Archive for January 2010
The stubbing action looks pretty cool, and I’ll try in depth later when I’m home. But here’s a quick sample to whet your appetite:
var mockedObject = mock(Array); when(mockedObject).get(1).thenReturn("hello world");
Or am I?
Today I did something that made me step back and recall a time long long ago when I was working with SOAP on a project. See, I had to integrate a PHP application with a SOAP service and used a utility to generate all the client objects and stubs I needed, then ran into a weird problem. One of the fields in the response object contained a string… of xml. This meant I had to go and parse data manually out of that field by hand rather than having a nice object model created by the utility I used.
“Those stupid morons! Why can’t they learn to embrace the technology they’re using!”
Why did they have to go and embed xml inside a cdata tag!? Why couldn’t they just import the namespace for it (it was schema-less anyway) and include it in the SOAP body??
Anyway, what triggered this recollection? I was working on a SOAP service that returns, in addition to some information used by the application, a binary attachment that is read into a 3rd party library on the client side. Let’s say it’s a PNG or something. Anyway, we decided to try out some different image adapters on the server end and I discovered that I could change the format to SVG and not only would the 3rd party library used on the client be able to parse it… I wouldn’t even have to change ANYTHING on the client side because the 3rd party library automatically detected the type. So I switched the output to SVG and reran the client app… perfect! It worked fine. Then I looked at the raw soap packets it produced while testing it with SoapUI:
<image><!CDATA[[<?xml version="1.0"> <svg width="100%" height="100%" version="1.1" xmlns="http://www.w3.org/2000/svg"> ...]]></image>
I suppose to my credit, it’s not as if the client app itself is meant to parse the SVG data itself anyway.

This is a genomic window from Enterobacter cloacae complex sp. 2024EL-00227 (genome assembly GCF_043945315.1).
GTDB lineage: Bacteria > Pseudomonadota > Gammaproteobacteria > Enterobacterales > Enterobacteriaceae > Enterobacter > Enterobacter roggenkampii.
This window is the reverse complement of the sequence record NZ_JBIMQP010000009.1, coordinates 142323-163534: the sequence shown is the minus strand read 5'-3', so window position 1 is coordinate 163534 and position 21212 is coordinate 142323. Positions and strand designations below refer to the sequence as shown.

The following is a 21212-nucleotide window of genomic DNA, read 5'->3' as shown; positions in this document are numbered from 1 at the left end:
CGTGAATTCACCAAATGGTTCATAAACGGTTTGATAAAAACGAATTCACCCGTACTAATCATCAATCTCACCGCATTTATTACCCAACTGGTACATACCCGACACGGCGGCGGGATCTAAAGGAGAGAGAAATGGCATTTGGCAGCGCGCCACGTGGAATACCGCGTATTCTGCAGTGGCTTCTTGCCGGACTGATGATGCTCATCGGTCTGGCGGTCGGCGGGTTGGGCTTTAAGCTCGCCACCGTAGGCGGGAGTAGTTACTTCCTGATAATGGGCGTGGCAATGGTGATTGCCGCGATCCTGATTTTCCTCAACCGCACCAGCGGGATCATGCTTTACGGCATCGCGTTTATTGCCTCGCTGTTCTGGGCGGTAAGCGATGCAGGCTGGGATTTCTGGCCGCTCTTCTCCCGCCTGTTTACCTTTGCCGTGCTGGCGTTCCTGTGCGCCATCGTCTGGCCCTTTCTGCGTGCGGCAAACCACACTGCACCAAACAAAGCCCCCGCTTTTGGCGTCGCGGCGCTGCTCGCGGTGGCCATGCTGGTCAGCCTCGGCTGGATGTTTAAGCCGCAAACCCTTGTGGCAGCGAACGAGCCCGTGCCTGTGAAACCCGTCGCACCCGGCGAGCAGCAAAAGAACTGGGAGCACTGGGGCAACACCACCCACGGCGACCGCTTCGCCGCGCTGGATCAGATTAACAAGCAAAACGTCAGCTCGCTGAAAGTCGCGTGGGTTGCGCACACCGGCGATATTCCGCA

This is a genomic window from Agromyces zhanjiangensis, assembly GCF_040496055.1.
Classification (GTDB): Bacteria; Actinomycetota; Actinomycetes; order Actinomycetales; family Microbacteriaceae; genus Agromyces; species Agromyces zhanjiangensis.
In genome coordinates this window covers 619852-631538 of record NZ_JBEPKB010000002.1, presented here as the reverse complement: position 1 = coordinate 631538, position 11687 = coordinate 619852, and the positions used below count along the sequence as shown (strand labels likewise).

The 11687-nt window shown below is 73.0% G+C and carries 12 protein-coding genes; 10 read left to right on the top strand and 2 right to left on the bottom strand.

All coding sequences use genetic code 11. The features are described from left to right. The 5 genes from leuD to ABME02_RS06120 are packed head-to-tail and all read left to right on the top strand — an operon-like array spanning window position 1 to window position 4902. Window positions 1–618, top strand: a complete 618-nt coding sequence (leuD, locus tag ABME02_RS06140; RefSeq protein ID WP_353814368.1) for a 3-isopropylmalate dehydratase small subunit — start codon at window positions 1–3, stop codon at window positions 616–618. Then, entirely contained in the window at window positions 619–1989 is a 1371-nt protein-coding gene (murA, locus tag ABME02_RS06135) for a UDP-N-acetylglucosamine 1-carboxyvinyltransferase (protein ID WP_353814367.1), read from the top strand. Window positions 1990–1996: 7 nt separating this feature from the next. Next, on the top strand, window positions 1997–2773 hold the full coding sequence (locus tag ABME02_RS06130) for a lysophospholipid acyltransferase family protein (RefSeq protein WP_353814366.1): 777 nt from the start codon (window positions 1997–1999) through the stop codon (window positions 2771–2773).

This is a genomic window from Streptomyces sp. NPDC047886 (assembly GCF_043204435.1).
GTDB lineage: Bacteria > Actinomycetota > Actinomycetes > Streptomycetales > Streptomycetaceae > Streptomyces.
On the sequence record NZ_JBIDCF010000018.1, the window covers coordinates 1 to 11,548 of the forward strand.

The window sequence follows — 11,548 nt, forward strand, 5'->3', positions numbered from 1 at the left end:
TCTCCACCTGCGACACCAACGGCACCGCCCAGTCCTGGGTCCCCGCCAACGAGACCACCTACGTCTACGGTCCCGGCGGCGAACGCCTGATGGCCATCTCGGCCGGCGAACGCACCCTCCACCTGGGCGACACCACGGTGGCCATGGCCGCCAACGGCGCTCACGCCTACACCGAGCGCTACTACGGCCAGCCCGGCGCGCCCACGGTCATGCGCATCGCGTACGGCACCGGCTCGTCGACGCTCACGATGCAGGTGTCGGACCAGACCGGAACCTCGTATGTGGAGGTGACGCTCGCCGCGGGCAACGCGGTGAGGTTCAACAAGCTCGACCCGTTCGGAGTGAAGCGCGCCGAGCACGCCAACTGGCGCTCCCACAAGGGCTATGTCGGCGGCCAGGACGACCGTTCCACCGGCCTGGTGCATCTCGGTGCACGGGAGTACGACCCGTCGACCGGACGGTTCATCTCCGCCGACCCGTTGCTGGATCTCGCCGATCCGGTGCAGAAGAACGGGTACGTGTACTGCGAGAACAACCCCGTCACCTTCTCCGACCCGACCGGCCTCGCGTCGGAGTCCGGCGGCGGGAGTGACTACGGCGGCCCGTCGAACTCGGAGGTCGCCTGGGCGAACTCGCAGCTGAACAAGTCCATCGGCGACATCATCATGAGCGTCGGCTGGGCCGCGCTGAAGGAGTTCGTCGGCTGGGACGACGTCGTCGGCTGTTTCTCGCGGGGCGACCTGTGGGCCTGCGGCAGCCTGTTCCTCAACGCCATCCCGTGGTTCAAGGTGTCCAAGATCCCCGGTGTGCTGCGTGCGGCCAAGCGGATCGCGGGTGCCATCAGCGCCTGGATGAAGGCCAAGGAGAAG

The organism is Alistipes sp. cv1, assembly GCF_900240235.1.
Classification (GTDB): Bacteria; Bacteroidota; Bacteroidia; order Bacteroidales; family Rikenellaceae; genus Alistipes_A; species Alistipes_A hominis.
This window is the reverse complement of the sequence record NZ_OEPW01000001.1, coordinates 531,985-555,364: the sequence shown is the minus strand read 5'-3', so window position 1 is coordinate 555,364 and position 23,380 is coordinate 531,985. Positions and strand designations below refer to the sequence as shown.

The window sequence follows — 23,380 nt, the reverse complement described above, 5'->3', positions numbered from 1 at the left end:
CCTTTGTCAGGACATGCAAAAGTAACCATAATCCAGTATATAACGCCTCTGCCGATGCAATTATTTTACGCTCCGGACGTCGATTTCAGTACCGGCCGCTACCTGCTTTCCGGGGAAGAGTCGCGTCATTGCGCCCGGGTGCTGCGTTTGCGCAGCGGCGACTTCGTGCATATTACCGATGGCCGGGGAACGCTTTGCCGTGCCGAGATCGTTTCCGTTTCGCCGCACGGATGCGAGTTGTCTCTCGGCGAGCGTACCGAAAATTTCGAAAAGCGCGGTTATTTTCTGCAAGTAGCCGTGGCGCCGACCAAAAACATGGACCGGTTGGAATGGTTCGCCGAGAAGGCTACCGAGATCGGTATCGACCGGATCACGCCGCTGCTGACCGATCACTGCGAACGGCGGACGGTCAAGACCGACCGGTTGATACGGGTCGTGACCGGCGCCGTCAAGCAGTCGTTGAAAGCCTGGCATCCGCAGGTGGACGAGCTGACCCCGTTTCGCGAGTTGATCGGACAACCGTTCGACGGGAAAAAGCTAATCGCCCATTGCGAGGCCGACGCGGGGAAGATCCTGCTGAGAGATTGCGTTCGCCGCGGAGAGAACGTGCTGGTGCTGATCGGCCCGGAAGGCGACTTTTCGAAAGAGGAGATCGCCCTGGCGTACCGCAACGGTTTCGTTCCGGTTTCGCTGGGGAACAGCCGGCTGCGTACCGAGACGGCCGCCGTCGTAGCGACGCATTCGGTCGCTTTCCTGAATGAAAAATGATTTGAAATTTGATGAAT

How to use git svn with apache projects
Recently a colleague asked me why I’m so against using singletons… why do I think they’re so bad. The answer is quite simple… when you use a singleton you’re essentially saying that your object accepts this dependency and only this dependency, it will take no substitutes. Since the dependency isn’t substitutable, it’s difficult to swap it out with a different dependency without modifying the code.
This is a direct violation of the Open/Closed principle, and ensures that whenever behavior needs to be changed you’ll need to go in and modify that object. By favoring IoC over using a singleton you can make it easy to swap the dependency for something else to change the behavior.
Of course, this is what I call the “classical singelton pattern” … you access it via something like
FooBar foo = FooBar.getInstance();
That’s bad in more ways in one. However, a lot of times singletons are used because developers wish to have one and only one instance of an object used throughout the application. IoC supports this because you have control over how many instances are created and wired throughout the application, and frameworks like Spring and Guice create singleton scoped beans by default. But make no mistake, even without any kind of injection framework I’d still use dependency injection over singletons any day.